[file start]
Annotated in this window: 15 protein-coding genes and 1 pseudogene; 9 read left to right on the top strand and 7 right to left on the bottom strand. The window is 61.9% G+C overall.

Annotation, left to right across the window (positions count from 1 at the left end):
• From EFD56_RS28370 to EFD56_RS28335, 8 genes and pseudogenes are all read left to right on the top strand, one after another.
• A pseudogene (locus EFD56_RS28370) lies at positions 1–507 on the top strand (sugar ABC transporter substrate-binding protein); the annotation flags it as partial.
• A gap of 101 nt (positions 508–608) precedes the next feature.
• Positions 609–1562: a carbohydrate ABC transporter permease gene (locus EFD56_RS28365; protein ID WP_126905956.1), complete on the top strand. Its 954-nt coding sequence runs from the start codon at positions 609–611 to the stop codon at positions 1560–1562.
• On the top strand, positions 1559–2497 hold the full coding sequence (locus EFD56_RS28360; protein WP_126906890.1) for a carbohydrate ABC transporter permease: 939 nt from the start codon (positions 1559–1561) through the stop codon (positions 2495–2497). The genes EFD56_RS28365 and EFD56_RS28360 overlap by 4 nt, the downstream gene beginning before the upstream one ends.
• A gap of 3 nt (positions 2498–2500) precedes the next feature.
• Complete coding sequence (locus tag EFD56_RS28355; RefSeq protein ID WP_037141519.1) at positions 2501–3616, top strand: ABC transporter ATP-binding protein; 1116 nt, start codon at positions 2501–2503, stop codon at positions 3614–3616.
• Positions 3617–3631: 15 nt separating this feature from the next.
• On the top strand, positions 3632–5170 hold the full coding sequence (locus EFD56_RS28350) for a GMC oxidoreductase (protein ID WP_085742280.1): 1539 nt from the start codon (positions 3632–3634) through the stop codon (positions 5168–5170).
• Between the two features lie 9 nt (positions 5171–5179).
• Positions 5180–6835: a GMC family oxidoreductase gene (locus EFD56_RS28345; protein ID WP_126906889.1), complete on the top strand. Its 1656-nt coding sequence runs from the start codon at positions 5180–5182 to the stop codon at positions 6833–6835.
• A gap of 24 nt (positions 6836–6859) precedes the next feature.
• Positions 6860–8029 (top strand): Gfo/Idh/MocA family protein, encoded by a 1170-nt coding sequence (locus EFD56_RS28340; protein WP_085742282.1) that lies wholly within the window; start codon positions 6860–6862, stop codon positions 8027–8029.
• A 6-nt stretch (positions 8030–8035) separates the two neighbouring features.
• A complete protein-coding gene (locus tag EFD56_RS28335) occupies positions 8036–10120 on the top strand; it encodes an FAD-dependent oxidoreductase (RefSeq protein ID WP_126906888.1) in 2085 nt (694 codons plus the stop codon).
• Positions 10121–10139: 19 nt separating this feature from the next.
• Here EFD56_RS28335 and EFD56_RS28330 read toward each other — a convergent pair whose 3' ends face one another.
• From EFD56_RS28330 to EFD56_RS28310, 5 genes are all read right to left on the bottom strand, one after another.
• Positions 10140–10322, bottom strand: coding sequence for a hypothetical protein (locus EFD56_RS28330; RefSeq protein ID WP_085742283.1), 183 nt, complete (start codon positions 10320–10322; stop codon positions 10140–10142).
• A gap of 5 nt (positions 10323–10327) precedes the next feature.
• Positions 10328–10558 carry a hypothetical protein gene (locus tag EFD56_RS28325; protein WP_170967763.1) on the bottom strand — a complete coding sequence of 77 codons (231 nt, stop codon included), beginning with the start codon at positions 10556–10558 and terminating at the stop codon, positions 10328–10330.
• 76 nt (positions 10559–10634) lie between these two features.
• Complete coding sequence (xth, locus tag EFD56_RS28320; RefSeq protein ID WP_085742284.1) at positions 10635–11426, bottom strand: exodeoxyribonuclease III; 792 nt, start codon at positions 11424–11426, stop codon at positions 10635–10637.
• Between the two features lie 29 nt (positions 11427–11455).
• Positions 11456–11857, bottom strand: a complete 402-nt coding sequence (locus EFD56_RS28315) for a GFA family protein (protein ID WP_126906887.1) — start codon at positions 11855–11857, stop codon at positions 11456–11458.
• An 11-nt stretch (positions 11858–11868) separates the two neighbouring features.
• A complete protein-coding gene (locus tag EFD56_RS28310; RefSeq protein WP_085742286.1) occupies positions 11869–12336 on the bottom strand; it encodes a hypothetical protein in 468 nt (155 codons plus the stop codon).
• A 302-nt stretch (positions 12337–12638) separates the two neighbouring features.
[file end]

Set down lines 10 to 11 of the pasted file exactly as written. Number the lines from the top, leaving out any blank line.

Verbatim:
• Positions 3617–3631: 15 nt separating this feature from the next.
• On the top strand, positions 3632–5170 hold the full coding sequence (locus EFD56_RS28350) for a GMC oxidoreductase (protein ID WP_085742280.1): 1539 nt from the start codon (positions 3632–3634) through the stop codon (positions 5168–5170).